Who was Eliza Riddick?

In honor of our continued WWI coverage, it’s time to shed light on a tiny mystery of NC State history.

From 1918 to 1919, the Spanish influenza made its presence known on the campus of the North Carolina State College of Agriculture and Engineering. A temporary hospital was set up on campus to accommodate the large number of students falling ill. Sixty-six women are listed in the 1919 Agromeck as being “on duty at State College during the influenza epidemic.” At the top of the page is a Memoriam to two nurses who “died while nursing State College boys during influenza epidemic.” These nurses are listed as Miss Eliza Riddick and Miss Lucy Page.

For many years, Eliza Riddick has frequently been identified as the daughter of Wallace C. Riddick. Wallace C. Riddick was the 4th President of the College and led the school through  the first world war and the influenza epidemic.

Eliza Riddick shares Wallace C. Riddick’s last name, but she was not his daughter.

Letter from Anna Riddick, 1967

The university archives has several folders of material on Wallace C. Riddick, including newspaper articles, copies of speeches, and obituaries. None of these sources mentions the loss of a daughter. There are several sources which list his children by name: Wallace Whitfield, Lillian Ivy, Narcissa Daniel, Anna Ivy Jones and Eugenia Trovers (note there is no “Eliza” listed). And perhaps the most definitive piece of evidence, a letter written to the University Archivist in 1967 by Anna Ivy Jones Riddick (one of Riddick’s daughters) lists the children of Wallace Carl and Lillian Riddick and states quite plainly “children – all living.”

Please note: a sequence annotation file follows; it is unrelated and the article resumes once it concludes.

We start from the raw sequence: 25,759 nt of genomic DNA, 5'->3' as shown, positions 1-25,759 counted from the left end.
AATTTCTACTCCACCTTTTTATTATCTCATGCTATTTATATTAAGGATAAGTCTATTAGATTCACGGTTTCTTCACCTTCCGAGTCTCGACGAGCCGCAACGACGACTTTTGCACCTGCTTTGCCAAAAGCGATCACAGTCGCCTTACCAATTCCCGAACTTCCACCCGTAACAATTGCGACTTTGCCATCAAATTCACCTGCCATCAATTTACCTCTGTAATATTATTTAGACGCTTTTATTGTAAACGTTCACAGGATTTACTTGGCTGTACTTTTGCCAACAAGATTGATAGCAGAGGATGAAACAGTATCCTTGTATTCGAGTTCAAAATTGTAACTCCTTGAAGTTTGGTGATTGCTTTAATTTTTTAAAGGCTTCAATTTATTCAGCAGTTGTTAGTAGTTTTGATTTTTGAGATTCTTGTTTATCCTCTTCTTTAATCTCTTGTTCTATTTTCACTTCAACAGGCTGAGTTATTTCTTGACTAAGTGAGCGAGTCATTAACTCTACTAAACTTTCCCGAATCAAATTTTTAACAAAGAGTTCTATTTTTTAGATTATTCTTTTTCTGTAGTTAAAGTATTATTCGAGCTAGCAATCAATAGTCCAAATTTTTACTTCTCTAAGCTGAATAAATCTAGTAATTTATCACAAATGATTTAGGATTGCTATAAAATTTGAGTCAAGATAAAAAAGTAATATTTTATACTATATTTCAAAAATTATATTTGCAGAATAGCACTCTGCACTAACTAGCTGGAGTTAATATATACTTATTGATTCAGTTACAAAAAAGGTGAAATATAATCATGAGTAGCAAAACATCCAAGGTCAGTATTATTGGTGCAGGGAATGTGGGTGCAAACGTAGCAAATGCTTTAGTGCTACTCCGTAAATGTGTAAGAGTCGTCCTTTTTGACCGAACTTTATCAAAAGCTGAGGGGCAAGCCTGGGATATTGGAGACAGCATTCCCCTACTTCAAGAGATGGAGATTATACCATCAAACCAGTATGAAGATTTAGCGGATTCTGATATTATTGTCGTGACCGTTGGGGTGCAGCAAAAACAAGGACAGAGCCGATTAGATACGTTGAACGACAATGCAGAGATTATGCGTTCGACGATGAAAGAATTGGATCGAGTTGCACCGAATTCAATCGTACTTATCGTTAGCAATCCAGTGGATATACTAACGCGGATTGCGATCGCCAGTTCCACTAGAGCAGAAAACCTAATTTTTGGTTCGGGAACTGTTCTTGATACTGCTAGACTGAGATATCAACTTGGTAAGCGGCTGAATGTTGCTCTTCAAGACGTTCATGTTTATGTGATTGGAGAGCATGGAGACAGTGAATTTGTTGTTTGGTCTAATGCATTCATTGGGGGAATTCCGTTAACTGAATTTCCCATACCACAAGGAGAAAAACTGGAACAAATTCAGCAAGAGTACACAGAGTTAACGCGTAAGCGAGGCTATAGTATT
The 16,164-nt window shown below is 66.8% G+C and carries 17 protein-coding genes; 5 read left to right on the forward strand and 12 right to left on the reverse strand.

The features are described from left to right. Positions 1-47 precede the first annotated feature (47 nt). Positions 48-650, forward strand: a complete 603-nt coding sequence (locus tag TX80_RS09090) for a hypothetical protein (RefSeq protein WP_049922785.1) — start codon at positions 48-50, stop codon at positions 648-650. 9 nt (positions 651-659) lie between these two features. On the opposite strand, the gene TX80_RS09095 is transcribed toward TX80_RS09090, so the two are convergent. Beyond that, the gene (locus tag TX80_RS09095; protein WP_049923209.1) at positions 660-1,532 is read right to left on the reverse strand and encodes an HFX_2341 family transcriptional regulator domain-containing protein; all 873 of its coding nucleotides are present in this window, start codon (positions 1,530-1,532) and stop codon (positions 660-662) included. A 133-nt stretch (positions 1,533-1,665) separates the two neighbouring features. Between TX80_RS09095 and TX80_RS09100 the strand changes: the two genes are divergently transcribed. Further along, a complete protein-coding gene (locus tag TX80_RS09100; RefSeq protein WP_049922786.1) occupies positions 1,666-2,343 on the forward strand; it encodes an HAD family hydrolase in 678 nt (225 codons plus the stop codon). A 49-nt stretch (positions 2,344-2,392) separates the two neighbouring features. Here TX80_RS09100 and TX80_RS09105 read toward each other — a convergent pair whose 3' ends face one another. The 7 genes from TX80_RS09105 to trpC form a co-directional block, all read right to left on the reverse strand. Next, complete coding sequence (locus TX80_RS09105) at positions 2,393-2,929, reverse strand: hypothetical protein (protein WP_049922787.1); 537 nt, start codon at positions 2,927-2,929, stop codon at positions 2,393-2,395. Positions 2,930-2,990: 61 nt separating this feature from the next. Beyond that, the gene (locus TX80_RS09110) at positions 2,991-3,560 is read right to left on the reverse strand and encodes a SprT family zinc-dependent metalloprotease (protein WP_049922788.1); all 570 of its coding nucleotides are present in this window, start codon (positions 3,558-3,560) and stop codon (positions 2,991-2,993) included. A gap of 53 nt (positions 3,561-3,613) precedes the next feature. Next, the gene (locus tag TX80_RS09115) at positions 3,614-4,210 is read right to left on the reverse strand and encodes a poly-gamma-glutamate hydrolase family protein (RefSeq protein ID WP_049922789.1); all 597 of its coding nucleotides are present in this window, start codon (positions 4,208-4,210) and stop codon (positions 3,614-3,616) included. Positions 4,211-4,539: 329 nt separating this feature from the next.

Now that we have established that Eliza Riddick was not, in fact, Riddick’s daughter – the question remains, who was she?  An article in the November 1, 1918 Alumni News describes her as “only 24, gladsome, buoyant, joyful, radiant.” She was a “young soldier who enlisted against the scourge…She labored for her Government by day and by night, followed disease to its den, that those who fought it off might be reinforced by the presence of a woman.” Certainly, she made an impression on the writer – there doesn’t appear to be a similar article for Miss Lucy Page, the other young woman who died while nursing sick students.

This, of  course, STILL doesn’t answer the question of who Eliza Riddick was. In the 1919 Agromeck Memoriam, there are 5 women listed with the last name of Riddick: Mrs. I.G. Riddick, Miss Eliza Riddick, Mrs. W.C. Riddick, Miss Lillian Riddick and Miss Anna Riddick. Knowing that Lillian and Anna were both daughters of Mrs. W.C. Riddick, and assuming that the names were listed in some sort of mother/daughter relationship (since its clearly not alphabetical), it stands to reason that Eliza was the daughter of Mrs. I.G. Riddick. Wallace C. Riddick was born and presumably raised in Wake County by an uncle or grandfather following the death of his parents. His mother was from Wake Forest and his parents chose to settle there after marrying. These familial bonds to the area indicate that Mrs. I.G. Riddick was a likely a family member, perhaps a sister-in-law. If Eliza was her daughter,  this would make Eliza Riddick a niece of  Wallace C. Riddick and a cousin to his children.

This last bit is speculation of course, but a mystery we invite someone to solve! So while we still aren’t sure who Eliza Riddick was, there is ample proof that she was not the daughter of Wallace C. Riddick!

For more information on Wallace C. Riddick or NC State’s involvement in World War I, please contact us at library_specialcollections@ncsu.edu.